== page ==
When any nuisance as defined in §823.05 exists, the Attorney General, state attorney, city attorney, county attorney, or any citizen of the county may sue in the name of the state on his or her relation to enjoin the nuisance, the person or persons maintaining it, and the owner or agent of the building or ground on which the nuisance exists.57
F.S. §823.05 defines such a nuisance as follows:
Whoever shall erect, establish, continue, or maintain, own or lease any building, booth, tent or place which tends to annoy the community or injure the health of the community, or become manifestly injurious to the morals and manners of the people as described in s. 823.01, ... shall be deemed guilty of maintaining a nuisance, and the building, erection, place, tent or booth and the furniture, fixtures and contents are declared a nuisance.58
If such a nuisance exists, the attorney general may obtain a temporary injunction without bond.59 The attorney general may also seek a permanent injunction and an order requiring the person who established or maintained the nuisance to pay costs.60 At the same time, however, a court may award attorneys’ fees and costs against the state if it is found that there was no reasonable ground for the action.61
There is one reported appellate case in which the attorney general sought to enjoin air pollution pursuant to F.S. §60.05. In State v. Tampa Elec. Co., 291 So. 2d 45 (Fla. 2d DCA 1974), the attorney general sought injunctive relief against a utility that allegedly was discharging sulfur dioxide, sulfur trioxide, and other chemicals into the air. The attorney general’s suit asserted that such contaminated air resulted in the substantial impairment of the health and well-being of the public.62 The trial court, however, dismissed the attorney general’s action on the ground that the “primary jurisdiction” of the case should be with the DEP under the Pollution Control Act.63
On appeal, the district court of appeal reversed. In so doing, the court acknowledged that the doctrine of primary jurisdiction is recognized in Florida.64 The court explained that the doctrine
applies where a claim is originally cognizable in the courts, and comes into play whenever enforcement of the claim requires the resolution of issues which, under a regulatory scheme, have been placed within the special competence of an administrative body; in such a case the judicial process is suspended pending referral of such issues to the administrative body for its views.65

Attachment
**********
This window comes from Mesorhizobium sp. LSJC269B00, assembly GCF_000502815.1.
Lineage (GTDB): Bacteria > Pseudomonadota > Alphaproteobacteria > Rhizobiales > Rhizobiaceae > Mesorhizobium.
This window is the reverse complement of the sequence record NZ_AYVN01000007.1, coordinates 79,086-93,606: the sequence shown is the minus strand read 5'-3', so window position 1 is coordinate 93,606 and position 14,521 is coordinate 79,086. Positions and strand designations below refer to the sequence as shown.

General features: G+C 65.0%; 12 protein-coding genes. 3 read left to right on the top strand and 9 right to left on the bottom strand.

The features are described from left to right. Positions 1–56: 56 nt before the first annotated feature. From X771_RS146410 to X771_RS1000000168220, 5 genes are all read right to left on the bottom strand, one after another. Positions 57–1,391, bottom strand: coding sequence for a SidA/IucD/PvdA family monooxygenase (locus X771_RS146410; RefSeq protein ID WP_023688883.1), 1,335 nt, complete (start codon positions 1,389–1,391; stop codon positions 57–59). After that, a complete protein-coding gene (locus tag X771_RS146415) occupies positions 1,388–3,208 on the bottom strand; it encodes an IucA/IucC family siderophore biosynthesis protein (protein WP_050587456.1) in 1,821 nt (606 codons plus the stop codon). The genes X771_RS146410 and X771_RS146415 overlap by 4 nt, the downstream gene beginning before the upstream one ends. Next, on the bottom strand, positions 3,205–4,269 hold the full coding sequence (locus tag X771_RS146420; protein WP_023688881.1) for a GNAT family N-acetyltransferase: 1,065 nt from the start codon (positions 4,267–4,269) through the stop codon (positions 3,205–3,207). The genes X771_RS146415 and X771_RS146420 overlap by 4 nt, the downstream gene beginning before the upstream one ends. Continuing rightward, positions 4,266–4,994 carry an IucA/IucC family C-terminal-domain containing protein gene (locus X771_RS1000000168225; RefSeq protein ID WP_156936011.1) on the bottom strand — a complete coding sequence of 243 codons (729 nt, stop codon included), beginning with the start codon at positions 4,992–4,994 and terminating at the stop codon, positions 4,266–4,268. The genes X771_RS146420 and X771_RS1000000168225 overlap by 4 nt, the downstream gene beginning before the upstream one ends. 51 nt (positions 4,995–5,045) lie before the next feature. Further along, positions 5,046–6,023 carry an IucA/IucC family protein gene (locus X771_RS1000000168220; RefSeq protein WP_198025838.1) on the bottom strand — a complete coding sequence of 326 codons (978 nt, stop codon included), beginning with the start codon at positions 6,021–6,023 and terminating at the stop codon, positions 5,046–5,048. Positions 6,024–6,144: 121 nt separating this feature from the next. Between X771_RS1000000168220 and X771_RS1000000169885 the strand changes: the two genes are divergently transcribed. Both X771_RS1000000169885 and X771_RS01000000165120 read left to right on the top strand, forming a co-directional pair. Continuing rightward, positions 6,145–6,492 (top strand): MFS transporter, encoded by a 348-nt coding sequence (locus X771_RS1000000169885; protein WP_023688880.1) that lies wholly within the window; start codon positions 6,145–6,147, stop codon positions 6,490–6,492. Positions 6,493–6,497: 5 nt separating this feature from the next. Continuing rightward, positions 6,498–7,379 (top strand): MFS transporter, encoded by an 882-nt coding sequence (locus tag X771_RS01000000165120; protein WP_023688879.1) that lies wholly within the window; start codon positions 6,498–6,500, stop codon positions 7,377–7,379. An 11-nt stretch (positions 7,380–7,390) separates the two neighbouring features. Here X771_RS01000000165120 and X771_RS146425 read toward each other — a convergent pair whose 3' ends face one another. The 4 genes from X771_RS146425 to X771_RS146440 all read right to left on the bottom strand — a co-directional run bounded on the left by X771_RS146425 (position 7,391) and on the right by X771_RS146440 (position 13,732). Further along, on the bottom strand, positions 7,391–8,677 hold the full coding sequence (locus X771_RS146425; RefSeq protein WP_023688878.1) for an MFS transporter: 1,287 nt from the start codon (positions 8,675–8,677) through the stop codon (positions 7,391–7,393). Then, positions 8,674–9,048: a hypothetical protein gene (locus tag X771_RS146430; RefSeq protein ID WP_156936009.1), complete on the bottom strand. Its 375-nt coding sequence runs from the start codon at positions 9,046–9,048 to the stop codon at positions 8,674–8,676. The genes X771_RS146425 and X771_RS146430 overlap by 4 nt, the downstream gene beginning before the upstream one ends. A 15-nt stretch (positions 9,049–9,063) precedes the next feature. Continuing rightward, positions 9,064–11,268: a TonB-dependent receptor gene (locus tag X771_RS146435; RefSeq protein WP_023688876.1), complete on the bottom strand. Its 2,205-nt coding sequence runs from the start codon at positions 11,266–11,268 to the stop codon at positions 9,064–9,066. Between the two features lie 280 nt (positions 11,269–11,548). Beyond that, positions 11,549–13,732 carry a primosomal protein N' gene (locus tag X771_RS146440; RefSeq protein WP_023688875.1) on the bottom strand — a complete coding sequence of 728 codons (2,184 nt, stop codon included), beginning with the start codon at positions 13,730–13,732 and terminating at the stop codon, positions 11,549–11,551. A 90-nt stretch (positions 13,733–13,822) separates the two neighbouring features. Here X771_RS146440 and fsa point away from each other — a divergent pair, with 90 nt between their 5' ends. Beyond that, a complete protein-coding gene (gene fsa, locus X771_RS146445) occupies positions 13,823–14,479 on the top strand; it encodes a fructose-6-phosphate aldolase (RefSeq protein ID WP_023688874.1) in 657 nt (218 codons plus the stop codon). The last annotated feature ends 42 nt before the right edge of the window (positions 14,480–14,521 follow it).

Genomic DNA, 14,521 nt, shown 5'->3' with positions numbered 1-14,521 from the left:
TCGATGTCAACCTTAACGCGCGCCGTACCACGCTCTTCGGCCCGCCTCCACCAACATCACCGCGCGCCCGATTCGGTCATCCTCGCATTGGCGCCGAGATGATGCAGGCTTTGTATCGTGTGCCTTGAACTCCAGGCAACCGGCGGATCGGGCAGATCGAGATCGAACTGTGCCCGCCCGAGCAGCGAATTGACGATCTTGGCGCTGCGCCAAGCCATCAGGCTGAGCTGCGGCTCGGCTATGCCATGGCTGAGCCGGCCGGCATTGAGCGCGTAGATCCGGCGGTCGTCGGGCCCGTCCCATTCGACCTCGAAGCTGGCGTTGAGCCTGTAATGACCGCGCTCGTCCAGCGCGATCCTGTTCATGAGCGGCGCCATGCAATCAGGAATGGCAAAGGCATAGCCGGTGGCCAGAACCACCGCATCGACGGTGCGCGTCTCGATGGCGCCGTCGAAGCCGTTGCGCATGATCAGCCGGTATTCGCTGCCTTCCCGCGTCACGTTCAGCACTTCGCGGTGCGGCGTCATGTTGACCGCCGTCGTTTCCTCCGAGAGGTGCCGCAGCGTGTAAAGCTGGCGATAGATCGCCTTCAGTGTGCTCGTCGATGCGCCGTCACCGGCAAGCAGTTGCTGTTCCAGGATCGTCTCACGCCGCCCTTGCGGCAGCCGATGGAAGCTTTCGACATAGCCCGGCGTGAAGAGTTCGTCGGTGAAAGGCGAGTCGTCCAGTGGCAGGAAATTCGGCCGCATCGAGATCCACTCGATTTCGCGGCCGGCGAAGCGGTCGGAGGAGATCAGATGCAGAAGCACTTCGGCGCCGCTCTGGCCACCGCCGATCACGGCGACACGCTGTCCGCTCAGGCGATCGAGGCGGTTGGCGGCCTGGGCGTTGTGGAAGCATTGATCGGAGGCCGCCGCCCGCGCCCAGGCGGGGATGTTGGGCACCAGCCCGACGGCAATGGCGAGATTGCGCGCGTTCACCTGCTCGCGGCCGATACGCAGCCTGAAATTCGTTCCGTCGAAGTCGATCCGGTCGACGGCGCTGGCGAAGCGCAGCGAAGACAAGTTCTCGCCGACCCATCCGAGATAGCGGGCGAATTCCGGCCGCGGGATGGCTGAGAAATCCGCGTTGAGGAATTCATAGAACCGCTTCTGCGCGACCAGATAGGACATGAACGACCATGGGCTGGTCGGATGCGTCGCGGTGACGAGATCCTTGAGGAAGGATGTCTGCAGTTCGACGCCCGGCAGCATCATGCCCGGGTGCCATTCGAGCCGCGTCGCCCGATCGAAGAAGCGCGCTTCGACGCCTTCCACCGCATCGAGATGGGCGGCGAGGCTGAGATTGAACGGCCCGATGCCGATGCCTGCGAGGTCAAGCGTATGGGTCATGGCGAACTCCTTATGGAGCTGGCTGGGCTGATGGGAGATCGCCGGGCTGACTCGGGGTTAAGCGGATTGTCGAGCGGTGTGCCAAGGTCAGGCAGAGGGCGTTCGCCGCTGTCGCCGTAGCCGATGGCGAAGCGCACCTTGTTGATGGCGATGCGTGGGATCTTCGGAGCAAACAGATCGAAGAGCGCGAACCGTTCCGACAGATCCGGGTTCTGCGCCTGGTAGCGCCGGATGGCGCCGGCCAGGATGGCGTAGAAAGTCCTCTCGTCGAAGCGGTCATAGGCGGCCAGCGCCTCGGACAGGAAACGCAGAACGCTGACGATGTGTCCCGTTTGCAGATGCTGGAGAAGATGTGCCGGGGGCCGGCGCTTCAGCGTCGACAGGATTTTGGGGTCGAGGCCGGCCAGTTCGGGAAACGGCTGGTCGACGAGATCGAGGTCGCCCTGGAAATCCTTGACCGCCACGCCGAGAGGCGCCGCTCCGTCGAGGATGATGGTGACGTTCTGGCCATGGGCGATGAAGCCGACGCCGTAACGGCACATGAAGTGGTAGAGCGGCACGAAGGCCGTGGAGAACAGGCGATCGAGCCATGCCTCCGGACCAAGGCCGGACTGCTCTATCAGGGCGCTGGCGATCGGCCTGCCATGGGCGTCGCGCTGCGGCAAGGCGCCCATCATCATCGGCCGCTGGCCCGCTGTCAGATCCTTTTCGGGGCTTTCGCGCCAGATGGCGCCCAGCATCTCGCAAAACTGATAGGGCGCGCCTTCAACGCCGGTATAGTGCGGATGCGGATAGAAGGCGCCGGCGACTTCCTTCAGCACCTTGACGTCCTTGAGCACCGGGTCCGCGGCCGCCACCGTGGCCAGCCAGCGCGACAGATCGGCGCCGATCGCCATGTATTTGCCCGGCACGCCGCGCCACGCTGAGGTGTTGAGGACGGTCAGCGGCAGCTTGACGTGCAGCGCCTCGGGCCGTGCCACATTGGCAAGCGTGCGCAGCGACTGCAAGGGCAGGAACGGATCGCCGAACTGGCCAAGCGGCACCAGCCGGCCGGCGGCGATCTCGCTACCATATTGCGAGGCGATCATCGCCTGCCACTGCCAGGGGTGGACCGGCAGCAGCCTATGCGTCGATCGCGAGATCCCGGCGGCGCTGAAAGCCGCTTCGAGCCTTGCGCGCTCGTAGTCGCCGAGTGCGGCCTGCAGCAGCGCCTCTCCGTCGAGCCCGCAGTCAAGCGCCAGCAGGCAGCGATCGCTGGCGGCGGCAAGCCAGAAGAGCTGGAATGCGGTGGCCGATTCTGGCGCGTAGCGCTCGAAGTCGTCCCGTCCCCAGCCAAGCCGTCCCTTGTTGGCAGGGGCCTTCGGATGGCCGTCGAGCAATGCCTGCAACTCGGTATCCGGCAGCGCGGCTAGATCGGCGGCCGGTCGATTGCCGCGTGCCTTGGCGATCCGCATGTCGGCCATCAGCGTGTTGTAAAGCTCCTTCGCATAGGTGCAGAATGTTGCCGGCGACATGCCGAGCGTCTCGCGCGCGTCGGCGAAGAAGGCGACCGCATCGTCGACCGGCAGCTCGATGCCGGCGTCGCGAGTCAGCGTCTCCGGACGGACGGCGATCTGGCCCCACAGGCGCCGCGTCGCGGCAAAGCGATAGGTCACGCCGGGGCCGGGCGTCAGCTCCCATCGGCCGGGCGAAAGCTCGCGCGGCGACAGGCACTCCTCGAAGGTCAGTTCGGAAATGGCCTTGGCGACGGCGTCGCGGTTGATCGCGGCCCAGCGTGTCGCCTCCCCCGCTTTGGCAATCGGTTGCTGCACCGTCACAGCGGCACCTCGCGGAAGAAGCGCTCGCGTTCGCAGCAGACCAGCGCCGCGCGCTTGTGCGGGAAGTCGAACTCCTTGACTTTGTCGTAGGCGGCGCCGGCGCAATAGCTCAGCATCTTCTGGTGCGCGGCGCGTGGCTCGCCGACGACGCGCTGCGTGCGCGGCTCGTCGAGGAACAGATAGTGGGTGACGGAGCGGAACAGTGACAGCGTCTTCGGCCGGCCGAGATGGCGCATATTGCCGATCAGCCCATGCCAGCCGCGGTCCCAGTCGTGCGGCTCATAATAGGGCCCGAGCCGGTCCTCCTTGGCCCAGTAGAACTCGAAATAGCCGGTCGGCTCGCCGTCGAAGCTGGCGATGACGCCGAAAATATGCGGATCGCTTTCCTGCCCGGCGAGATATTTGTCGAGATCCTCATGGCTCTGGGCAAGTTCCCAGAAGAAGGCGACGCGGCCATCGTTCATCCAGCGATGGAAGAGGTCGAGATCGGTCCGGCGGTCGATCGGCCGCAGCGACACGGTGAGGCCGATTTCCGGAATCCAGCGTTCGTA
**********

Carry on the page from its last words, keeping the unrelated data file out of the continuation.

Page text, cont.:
Nevertheless, the district court of appeal concluded that the doctrine should not be applied to a case involving an alleged public nuisance, because courts have historically handled these types of cases.66 In addition, the district court of appeal noted that nuisance cases do not necessarily rely on technical issues, because “a given activity can constitute a judicially abatable nuisance notwithstanding full compliance with either legislative mandate or administrative rule.”67 Accordingly, the district court of appeal held that the attorney general’s suit was improperly dismissed by the trial court.
A subsequent Florida Supreme Court decision casts doubt on the decision in Tampa Elec. Co. In Flo-Sun, Inc. v. Kirk, 783 So. 2d 1029 (Fla. 2001), former Gov. Claude Kirk and residents of Palm Beach County filed suit against companies in the sugar cane business on the ground that those companies had maintained a public nuisance by harvesting and processing sugar cane in a manner that annoyed the community and injured the health of the community.68 The Supreme Court was presented with the following two issues: 1) Did the enactment of the Florida Air and Pollution Control Act impliedly repeal the statute that permits certain people to file suits to enjoin public nuisances; and 2) was such an action for injunctive relief subject to the doctrine of primary jurisdiction?69
With respect to the first issue, the Supreme Court concluded that the Pollution Control Act did not repeal the statute that is used to enjoin public nuisances.70 Indeed, the Supreme Court agreed with the lower court that “a cause of action for public nuisance relating to air and water pollution still remains a viable option.”71